I have been a teacher in one form or another for 30 years. The subject of how people learn has been a personal fascination since the beginning. I found two articles this week that brought back my enthusiasm for discovering ways to learn.
The first is an article in this month’s Wired magazine about Piotr Wozniak, the guy who invented SuperMemo. If you haven’t investigated his theories on learning, you’re in for a treat. A quick rundown is this: in order to learn something and really make it yours, you need to be reminded at specific intervals of "forgetfulness". There is a chart on the second page of the online version that sums it all up.
Styles of Learning
While conducting SharePoint workshops, I am always conscious of the different learning styles of the participants. Some like to be hand-held during all steps. Some like direction but want to try to flail a little on their own. Others just want the basic courseware and to be left alone so they can figure it out.
The second reading is from Pamela Devenport, an internationally recognized lecturer and master teacher, who has written a workbook for cello teachers: Cellostart – Essential Topics in Cello Pedagogy. Pamela has done a very good analysis of the various types of learning styles:
- Visual Learners
- Aural Learners
- Kinesthetic Learners
- Mental/Verbal Learners
- Logical/Linear Processors
- Global/Inuitive Processors
This is extremely important information. If we are to impart learning to beginning SharePoint users, we need to know our audience. During the "Train-the-Trainer" sessions, it is critical to introduce potential trainers to the various ways of learning.
Food for thought. These were a couple of fun reads.
The question of the day comes from Suzanne:
I’m experiementing with an Outlook 2007 resource that we use for the entire company by creating a SharePoint calendar and synching the 2 together so all users can "view" the calendar. They will still send appointments to the Outlook resource.
I can view appointments on the SharePoint calendar through the end of the year, but I’ve just noticed that not ALL appointments are getting added to the SharePoint calendar and I don’t know why. Is there a bug in the 2-way synch?
Suzanne – This is the first I’ve heard of this issue. Are you sure all of the people adding events are doing it properly? What about permissions issues? Give some more detail on the setup and maybe some of our readers can provide feedback or insight. — Mark
Bob Mixon has posted a thought provoking article on when you might consider creating a new site collection vs when to create a new site. His theory is that there is a "controlled area" for enterprise managed content and a "wild, wild, west" area where the gun slingers can pull out all their magic tricks. It’s worth thinking about when you are starting to structure your environment.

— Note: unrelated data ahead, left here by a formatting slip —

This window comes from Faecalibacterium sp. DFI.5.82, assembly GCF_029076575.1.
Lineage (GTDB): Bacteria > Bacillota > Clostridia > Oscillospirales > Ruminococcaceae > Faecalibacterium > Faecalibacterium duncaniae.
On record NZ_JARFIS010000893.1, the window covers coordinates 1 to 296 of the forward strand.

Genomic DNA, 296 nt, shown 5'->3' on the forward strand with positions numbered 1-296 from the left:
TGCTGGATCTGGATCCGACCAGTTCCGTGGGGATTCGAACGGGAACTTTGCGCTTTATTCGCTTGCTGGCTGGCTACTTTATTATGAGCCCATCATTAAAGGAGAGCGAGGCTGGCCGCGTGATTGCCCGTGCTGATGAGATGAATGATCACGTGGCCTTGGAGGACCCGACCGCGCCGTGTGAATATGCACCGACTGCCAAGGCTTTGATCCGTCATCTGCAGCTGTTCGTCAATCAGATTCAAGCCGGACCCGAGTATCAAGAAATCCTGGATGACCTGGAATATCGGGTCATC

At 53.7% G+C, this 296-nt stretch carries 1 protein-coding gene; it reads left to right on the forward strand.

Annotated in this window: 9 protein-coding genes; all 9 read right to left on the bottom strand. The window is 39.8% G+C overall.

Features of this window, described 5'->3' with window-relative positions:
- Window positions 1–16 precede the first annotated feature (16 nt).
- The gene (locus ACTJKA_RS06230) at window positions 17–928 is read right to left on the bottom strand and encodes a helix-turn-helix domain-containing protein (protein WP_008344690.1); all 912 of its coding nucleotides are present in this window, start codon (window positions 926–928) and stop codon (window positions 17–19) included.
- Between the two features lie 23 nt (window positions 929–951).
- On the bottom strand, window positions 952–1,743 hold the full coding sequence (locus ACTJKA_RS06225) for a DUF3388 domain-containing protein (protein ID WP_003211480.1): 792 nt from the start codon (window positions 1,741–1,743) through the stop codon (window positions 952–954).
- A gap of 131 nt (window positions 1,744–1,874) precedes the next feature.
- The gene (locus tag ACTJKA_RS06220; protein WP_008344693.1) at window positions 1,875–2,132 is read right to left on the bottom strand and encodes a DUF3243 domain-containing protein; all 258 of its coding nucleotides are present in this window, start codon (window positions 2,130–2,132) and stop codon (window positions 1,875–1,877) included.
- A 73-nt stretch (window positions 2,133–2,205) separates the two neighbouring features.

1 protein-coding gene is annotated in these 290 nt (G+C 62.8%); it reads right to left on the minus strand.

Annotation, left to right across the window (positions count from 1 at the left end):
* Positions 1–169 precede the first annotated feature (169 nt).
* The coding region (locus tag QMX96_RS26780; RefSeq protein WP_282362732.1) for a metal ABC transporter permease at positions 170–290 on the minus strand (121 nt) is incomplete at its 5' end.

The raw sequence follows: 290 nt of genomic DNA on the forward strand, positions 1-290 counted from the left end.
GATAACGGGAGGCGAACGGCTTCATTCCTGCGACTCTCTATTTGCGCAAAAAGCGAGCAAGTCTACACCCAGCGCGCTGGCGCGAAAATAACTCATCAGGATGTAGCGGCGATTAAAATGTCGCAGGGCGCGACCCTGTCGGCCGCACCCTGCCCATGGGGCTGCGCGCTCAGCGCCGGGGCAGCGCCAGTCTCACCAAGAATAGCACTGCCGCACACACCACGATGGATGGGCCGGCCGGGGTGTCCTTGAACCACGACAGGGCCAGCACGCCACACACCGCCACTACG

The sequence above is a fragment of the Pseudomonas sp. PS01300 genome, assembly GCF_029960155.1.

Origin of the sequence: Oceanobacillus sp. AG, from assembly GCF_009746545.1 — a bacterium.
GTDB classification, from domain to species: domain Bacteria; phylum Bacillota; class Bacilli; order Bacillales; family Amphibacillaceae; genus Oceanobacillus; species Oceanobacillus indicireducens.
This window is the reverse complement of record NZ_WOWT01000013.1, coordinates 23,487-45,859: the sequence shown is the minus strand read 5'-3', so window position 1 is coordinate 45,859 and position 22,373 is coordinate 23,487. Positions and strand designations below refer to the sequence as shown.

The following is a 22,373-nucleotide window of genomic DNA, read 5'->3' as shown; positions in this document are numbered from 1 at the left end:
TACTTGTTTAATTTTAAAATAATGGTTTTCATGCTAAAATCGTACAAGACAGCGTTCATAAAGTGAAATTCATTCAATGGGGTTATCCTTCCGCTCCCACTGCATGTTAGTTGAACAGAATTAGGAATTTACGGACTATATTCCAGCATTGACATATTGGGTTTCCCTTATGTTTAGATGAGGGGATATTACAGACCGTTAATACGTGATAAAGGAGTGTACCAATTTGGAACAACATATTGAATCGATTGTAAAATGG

Here’s a quote to get you started:
"There are many advantages to using multiple Site Collections in an organization. In fact, in most circumstances, I recommend it. If we are referring to only the internal needs of an organization, at a minimum I will recommend two Site Collections. One Site Collection for the controlled Intranet and the other for collaboration (what I refer to as the wild, wild west).
In many situations, I will also recommend spinning Information Technology (IT) into its own Site Collection. I recommend this because it’s rare that we need to share IT information with the general employee."
Take a few minutes to read the article and save yourself days worth of headache down the road.
I’m in Boston for the weekend, getting ready to watch my father-in-law run the Boston Marathon. He’s 71 years old and this is about his 70th marathon… go Tony! That said, I’m taking the rest of the week off, showing the family around Boston and lower New Hampshire. I’m falling behind on my email responses to questions, so don’t take it personally when you don’t hear back from me. Life happens.
The Content Types installment is coming along. It looks as if it will be as large as the Lists/Libraries section. There is a lot to cover, but I’m trying to distill it down to the essentials. Look for it in your email box on Wednesday. — Mark
This week’s newsletter, Site Collection Project Management, describes how to setup a management area for a site collection. It includes multiple downloads, screenshots and pointers to free software. For those who received the newsletter, please leave your comments, rants and raves in the comments section. To read the article and get the downloads, you can subscribe to the Weekly Newsletter and receive immediate access.
Here is an excerpt for those who have not yet subscribed:
A key question to consider when managing a site collection is how you are going to track the decisions made during the management process. My recommendation is to create a secure site within the site collection that is only available to the site collection administrators. Use the site for the communication, collaboration and historical archiving of the policies, procedures and decisions made during the management of the site collection.
This article will walk through the process of setting up the Site Collection Project Management site within SharePoint.
If you would like to view the article and receive the Mind Map of the entire project, please subscribe to the Weekly Newsletter. Upon confirmation of your subscription, you will receive an email with pointers to the downloads.